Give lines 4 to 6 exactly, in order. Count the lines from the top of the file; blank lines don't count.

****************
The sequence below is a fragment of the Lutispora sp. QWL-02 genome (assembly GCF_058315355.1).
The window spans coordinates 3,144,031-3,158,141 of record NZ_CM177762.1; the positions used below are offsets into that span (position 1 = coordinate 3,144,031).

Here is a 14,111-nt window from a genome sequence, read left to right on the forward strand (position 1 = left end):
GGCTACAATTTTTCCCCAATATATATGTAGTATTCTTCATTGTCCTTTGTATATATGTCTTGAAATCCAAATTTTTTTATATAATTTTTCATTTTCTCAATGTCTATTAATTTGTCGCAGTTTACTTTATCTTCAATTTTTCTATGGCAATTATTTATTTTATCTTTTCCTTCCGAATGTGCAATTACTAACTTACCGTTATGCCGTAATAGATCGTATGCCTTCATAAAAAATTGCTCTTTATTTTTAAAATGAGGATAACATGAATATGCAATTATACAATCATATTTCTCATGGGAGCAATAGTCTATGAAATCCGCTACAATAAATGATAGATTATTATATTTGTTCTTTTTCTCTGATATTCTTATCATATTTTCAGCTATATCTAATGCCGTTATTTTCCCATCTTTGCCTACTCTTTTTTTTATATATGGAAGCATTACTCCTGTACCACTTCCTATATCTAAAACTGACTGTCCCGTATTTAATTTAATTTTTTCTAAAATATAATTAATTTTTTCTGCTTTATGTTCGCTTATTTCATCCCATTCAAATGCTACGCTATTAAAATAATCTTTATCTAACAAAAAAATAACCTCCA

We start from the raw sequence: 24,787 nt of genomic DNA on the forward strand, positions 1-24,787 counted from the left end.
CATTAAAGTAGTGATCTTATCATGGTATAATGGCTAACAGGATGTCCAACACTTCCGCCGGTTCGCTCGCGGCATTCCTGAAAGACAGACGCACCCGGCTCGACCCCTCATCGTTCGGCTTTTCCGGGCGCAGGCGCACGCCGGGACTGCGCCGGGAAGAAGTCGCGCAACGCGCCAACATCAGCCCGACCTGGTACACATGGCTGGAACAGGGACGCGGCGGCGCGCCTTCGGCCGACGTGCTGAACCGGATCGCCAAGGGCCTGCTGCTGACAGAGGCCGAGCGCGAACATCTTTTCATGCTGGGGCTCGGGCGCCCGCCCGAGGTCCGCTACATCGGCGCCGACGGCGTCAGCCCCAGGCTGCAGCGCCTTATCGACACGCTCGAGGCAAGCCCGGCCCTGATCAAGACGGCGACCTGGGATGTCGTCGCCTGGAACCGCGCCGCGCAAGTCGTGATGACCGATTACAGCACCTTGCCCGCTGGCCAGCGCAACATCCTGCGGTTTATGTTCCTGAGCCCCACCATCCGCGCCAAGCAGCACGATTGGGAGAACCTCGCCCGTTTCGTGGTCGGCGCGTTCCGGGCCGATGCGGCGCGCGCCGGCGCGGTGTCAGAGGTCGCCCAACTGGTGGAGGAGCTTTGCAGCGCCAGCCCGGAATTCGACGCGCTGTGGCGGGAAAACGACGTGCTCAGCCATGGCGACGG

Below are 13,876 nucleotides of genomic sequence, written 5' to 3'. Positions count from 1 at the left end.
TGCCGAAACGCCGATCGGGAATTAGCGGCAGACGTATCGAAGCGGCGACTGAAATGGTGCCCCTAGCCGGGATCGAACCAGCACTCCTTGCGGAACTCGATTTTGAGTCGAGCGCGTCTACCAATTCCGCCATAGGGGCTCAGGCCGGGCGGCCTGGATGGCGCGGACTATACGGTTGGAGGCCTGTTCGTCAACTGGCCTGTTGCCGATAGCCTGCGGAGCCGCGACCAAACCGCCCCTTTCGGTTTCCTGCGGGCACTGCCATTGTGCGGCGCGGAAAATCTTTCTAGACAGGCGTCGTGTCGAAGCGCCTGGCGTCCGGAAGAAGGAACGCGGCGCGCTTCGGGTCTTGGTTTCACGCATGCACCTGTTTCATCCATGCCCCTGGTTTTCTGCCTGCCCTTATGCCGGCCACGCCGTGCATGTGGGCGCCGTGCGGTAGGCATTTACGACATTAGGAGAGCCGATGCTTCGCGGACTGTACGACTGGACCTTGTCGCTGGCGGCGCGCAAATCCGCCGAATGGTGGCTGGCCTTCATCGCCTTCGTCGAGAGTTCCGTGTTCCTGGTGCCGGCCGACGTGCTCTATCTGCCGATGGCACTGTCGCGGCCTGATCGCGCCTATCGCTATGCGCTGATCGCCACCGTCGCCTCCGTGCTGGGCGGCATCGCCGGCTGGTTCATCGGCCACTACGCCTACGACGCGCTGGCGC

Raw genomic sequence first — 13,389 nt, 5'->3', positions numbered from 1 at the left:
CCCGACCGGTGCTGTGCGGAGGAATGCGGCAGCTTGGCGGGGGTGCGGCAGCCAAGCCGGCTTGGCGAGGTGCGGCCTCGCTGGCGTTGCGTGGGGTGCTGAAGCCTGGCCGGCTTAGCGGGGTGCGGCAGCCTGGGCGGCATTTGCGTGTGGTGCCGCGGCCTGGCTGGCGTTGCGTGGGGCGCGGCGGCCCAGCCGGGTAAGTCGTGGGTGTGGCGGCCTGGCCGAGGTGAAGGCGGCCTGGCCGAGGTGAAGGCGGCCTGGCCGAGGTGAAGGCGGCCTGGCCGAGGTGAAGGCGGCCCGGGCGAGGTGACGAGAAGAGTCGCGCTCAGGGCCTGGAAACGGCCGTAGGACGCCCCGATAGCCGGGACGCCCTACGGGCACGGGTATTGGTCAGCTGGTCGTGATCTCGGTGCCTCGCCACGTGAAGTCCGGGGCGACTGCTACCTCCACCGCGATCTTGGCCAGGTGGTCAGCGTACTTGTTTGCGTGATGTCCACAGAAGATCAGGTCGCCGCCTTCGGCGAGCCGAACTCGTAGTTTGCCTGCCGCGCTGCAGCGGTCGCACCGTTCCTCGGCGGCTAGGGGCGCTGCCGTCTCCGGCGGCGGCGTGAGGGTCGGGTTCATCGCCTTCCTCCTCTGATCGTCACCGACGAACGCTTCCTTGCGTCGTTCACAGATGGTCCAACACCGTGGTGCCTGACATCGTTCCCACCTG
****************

GGCTACAATTTTTCCCCAATATATATGTAGTATTCTTCATTGTCCTTTGTATATATGTCTTGAAATCCAAATTTTTTTATATAATTTTTCATTTTCTCAATGTCTATTAATTTGTCGCAGTTTACTTTATCTTCAATTTTTCTATGGCAATTATTTATTTTATCTTTTCCTTCCGAATGTGCAATTACTAACTTACCGTTATGCCGTAATAGATCGTATGCCTTCATAAAAAATTGCTCTTTATTTTTAAAATGAGGATAACATGAATATGCAATTATACAATCATATTTCTCATGGGAGCAATAGTCTATGAAATCCGCTACAATAAATGATAGATTATTATATTTGTTCTTTTTCTCTGATATTCTTATCATATTTTCAGCTATATCTAATGCCGTTATTTTCCCATCTTTGCCTACTCTTTTTTTTATATATGGAAGCATTACTCCTGTACCACTTCCTATATCTAAAACTGACTGTCCCGTATTTAATTTAATTTTTTCTAAAATATAATTAATTTTTTCTGCTTTATGTTCGCTTATTTCATCCCATTCAAATGCTACGCTATTAAAATAATCTTTATCTAACAAAAAAATAACCTCCA

We start from the raw sequence: 24,787 nt of genomic DNA on the forward strand, positions 1-24,787 counted from the left end.
CATTAAAGTAGTGATCTTATCATGGTATAATGGCTAACAGGATGTCCAACACTTCCGCCGGTTCGCTCGCGGCATTCCTGAAAGACAGACGCACCCGGCTCGACCCCTCATCGTTCGGCTTTTCCGGGCGCAGGCGCACGCCGGGACTGCGCCGGGAAGAAGTCGCGCAACGCGCCAACATCAGCCCGACCTGGTACACATGGCTGGAACAGGGACGCGGCGGCGCGCCTTCGGCCGACGTGCTGAACCGGATCGCCAAGGGCCTGCTGCTGACAGAGGCCGAGCGCGAACATCTTTTCATGCTGGGGCTCGGGCGCCCGCCCGAGGTCCGCTACATCGGCGCCGACGGCGTCAGCCCCAGGCTGCAGCGCCTTATCGACACGCTCGAGGCAAGCCCGGCCCTGATCAAGACGGCGACCTGGGATGTCGTCGCCTGGAACCGCGCCGCGCAAGTCGTGATGACCGATTACAGCACCTTGCCCGCTGGCCAGCGCAACATCCTGCGGTTTATGTTCCTGAGCCCCACCATCCGCGCCAAGCAGCACGATTGGGAGAACCTCGCCCGTTTCGTGGTCGGCGCGTTCCGGGCCGATGCGGCGCGCGCCGGCGCGGTGTCAGAGGTCGCCCAACTGGTGGAGGAGCTTTGCAGCGCCAGCCCGGAATTCGACGCGCTGTGGCGGGAAAACGACGTGCTCAGCCATGGCGACGG